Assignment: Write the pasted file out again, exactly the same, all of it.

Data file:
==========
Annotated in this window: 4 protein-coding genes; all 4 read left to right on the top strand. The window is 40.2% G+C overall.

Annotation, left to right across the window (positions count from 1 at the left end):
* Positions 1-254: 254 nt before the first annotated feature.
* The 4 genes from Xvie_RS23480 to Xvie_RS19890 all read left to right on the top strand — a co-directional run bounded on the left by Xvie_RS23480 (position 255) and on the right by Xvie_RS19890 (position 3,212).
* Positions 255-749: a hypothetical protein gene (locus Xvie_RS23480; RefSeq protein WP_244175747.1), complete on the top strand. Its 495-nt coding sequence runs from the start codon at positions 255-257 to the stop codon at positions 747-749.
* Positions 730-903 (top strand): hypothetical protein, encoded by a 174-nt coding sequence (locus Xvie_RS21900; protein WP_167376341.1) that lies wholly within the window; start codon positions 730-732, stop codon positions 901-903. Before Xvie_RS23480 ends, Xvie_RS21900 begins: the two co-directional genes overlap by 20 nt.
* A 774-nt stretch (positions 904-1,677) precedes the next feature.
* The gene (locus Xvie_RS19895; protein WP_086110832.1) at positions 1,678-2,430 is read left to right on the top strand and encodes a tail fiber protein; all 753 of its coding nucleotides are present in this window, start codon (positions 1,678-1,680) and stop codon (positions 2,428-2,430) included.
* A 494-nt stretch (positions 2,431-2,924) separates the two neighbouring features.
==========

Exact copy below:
Annotated in this window: 4 protein-coding genes; all 4 read left to right on the top strand. The window is 40.2% G+C overall.

Annotation, left to right across the window (positions count from 1 at the left end):
* Positions 1-254: 254 nt before the first annotated feature.
* The 4 genes from Xvie_RS23480 to Xvie_RS19890 all read left to right on the top strand — a co-directional run bounded on the left by Xvie_RS23480 (position 255) and on the right by Xvie_RS19890 (position 3,212).
* Positions 255-749: a hypothetical protein gene (locus Xvie_RS23480; RefSeq protein WP_244175747.1), complete on the top strand. Its 495-nt coding sequence runs from the start codon at positions 255-257 to the stop codon at positions 747-749.
* Positions 730-903 (top strand): hypothetical protein, encoded by a 174-nt coding sequence (locus Xvie_RS21900; protein WP_167376341.1) that lies wholly within the window; start codon positions 730-732, stop codon positions 901-903. Before Xvie_RS23480 ends, Xvie_RS21900 begins: the two co-directional genes overlap by 20 nt.
* A 774-nt stretch (positions 904-1,677) precedes the next feature.
* The gene (locus Xvie_RS19895; protein WP_086110832.1) at positions 1,678-2,430 is read left to right on the top strand and encodes a tail fiber protein; all 753 of its coding nucleotides are present in this window, start codon (positions 1,678-1,680) and stop codon (positions 2,428-2,430) included.
* A 494-nt stretch (positions 2,431-2,924) separates the two neighbouring features.